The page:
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1970 Series 2, 2+2 E Type Jaguar Restoration, Part 8                                                                         

There has been a fairly close liaison with the painter in so much as getting agreement on door gaps etc. Since each E type was basically hand made no two were the same and consequently there is conjecture as to what constitutes the correct door gap. Most current restorations encompass new door skins and more than likely new valances, this in itself creates difficulties aggravated by the wide variation in the quality of panels.  At the end of the day if it looks right then it probably is, die hard purists would probably disagree.

The gearbox has been at a local transmissions shop for strip down & checking. In hindsight this should probably have been done earlier in the restoration process. I had previously taken the top cover plate off when trying to free up the selector rods and on the face of it the gears looked fine. As with a lot of other things as restoration has progressed all is not what it seems! The strip down has revealed all to be in serviceable condition with the exception of the laygear shaft and laygear. In both cases the respective needle roller bearing surfaces had picked up, this was likely due to wear & tare and as a result of the gearbox being idle for 30 plus years not having been turned over. I had thought it may have been the main ball races but no they were in order. Apart from replacing the gearbox as a whole which was not considered a practical proposition for various reasons other options had to be investigated. Firstly what to do with the layshaft & needle rollers. These fortunately are readily available as spares & can be replaced with new either from a recognised classic spares stockist or a specialist Jaguar motorsport company. The laygear however is a different matter. Availability on this as a new individual part is nigh on impossible primarily down to small batch order quantities on slow stock turnover. It would normally have been sold as part of a `kit` i.e. with its mating gears as it is not recommended to replace 1 gear on its own. It is possible to get a gear reverse engineered but again costs are prohibitive and as such would fall into the same category. As with the layshaft specialist motorsport companies do market laygear but primarily for race setups at a premium.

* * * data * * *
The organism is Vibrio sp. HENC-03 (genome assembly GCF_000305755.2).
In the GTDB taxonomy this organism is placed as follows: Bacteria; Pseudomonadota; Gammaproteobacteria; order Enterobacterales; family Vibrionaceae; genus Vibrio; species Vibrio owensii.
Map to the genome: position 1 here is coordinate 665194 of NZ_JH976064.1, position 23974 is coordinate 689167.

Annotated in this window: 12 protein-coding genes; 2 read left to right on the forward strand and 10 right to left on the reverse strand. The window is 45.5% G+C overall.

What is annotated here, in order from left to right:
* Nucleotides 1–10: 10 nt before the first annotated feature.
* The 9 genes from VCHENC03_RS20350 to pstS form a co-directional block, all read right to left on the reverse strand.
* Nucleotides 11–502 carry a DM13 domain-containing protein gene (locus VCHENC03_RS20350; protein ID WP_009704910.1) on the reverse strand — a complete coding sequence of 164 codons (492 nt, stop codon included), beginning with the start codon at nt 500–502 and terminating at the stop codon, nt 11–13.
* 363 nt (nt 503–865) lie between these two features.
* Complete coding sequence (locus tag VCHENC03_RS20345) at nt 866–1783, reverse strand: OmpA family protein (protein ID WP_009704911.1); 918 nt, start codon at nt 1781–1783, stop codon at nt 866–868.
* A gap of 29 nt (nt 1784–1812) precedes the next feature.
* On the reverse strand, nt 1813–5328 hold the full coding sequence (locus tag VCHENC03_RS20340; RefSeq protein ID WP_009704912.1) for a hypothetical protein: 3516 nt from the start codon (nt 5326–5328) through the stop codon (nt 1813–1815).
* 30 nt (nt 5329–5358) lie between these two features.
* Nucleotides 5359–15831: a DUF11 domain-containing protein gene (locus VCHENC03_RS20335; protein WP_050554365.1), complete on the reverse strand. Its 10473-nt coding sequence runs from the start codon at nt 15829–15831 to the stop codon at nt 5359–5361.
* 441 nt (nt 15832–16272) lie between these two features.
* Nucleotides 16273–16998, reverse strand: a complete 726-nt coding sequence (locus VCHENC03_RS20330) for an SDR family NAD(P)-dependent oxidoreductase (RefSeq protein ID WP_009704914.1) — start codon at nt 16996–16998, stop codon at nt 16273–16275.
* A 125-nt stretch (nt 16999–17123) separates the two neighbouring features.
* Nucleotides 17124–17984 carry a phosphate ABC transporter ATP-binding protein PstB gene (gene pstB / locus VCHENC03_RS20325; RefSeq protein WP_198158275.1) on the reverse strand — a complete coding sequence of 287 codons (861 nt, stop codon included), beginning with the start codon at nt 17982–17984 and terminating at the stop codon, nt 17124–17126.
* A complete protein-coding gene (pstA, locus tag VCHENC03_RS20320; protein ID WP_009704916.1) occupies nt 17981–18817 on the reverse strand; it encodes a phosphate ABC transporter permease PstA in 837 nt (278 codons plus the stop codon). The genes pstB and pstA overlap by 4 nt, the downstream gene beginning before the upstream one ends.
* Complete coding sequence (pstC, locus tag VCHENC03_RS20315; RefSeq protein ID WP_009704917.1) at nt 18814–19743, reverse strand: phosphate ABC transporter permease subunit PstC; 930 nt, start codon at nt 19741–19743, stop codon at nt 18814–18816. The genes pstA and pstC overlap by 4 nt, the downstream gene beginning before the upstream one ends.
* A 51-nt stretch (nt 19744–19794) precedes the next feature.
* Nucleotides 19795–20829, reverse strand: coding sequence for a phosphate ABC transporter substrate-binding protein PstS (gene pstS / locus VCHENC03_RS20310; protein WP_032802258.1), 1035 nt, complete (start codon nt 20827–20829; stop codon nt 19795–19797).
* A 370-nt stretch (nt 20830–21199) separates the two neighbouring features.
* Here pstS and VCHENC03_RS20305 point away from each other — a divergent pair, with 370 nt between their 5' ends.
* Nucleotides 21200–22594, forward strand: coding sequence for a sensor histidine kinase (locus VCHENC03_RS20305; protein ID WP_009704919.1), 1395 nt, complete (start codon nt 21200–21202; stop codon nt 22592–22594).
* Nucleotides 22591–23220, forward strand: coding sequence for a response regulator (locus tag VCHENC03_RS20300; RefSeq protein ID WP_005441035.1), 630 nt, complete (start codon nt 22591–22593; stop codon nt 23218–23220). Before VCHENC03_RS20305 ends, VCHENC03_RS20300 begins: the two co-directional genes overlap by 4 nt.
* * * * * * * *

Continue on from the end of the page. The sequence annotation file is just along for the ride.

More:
A couple of other options are available but according to some are questionable. One is to get the laygear bearing surfaces hard metal sleeved, the other to machine them back and apply a hard metal spray  & grind them back to original dimensions this however may lead to distortion of the laygear itself so in the end was disguarded. I took the plunge & decided to go down the route of hard metal sleeving. This I had done by a company in Bradford who also specialised in metal spraying. On return to the transmission specialist all now was in order for the gearbox to be reassembled.

As mentioned in part 2 the face of the flywheel was very badly scored. It has been refaced at a local machine shop and new dowel locating pins fitted.


Engine reassembly is basically complete with the next job to mate up with the flywheel, clutch & gearbox and fit the inlet & exhaust manifolds. There has been a problem with a new alternator bracket, this was another missing piece when I originally purchased the car. I`ve now had two & each one has had mis-aligned alternator pivot bolt holes !

Mike Davison

March. 2016